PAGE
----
Experts worry that some patients could react negatively to the experience and then avoid the drug, or react positively and want to repeatedly use it, potentially leading to a drug-use disorder. Experts on the FDA panel said no misuse or abuse was seen in Johnson & Johnson’s clinical trials, however, adding that they considered the risk of abuse among adults to be low.
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Johnson & Johnson’s nasal spray for depression
Johnson & Johnson’s formulation of esketamine is designed to be taken as a nasal spray alongside a traditional antidepressant, reducing the time required to administer the treatment and potentially making it less expensive. (The company has not said how much the drug could cost.)
The company’s clinical-trial data suggests that the drug is fairly safe and well tolerated but still has some negative side effects.
More than a third of patients in two of Johnson & Johnson’s last-phase clinical trials reported dissociation. To address that, researchers say, the drug should be given in the presence of a clinician who can monitor the person for at least two hours after treatment. Roughly a third of patients in the trials reported dizziness, sedation, or nausea.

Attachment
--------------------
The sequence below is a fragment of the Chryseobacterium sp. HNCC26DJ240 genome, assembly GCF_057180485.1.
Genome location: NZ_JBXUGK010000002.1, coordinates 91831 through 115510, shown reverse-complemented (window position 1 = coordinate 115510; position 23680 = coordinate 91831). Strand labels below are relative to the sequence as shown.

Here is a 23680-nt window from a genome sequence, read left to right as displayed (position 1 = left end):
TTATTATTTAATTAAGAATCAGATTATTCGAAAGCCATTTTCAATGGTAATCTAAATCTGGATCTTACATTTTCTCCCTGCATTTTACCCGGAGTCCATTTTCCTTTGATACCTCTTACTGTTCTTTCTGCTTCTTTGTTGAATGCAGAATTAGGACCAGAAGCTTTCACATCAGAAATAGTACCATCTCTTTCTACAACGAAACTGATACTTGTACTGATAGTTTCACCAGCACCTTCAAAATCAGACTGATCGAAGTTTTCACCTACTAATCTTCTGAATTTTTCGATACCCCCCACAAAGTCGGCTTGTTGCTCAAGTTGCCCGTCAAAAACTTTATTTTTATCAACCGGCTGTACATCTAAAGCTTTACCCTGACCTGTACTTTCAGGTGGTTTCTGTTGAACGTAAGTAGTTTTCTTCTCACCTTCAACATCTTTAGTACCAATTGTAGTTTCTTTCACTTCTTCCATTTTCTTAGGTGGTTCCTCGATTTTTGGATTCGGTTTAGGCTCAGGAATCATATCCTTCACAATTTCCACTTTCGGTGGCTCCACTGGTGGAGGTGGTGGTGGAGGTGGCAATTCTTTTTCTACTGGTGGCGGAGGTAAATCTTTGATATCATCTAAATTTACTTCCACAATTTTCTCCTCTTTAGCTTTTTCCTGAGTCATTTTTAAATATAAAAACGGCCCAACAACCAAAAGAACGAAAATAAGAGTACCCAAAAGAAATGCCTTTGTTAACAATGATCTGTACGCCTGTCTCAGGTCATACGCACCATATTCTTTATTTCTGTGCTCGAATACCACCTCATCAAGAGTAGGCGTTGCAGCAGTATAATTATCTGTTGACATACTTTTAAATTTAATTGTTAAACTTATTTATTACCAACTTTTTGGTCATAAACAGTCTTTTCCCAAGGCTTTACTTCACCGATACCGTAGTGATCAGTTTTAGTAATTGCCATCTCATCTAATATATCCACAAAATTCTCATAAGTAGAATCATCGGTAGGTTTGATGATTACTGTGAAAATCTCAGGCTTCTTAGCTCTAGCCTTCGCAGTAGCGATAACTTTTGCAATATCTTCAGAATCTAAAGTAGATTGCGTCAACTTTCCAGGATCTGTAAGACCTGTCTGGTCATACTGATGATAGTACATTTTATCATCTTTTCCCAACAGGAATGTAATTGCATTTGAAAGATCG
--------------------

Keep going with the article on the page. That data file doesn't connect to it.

Also, because the studies focused on people with severe forms of depression that don’t respond to other medications, suicide was a known risk among the participants. In Johnson & Johnson’s trials, at least three patients died by suicide. On Tuesday, experts said these deaths were not likely a direct result of esketamine — if anything, they could have occurred because it didn’t work well enough, said Qi Chen, an FDA safety reviewer on the panel.
Julie Zito, a pharmacy professor at the University of Maryland who was one of two people who voted against esketamine’s effectiveness, said she didn’t see enough evidence of substantial improvement in mood among the clinical-trial participants.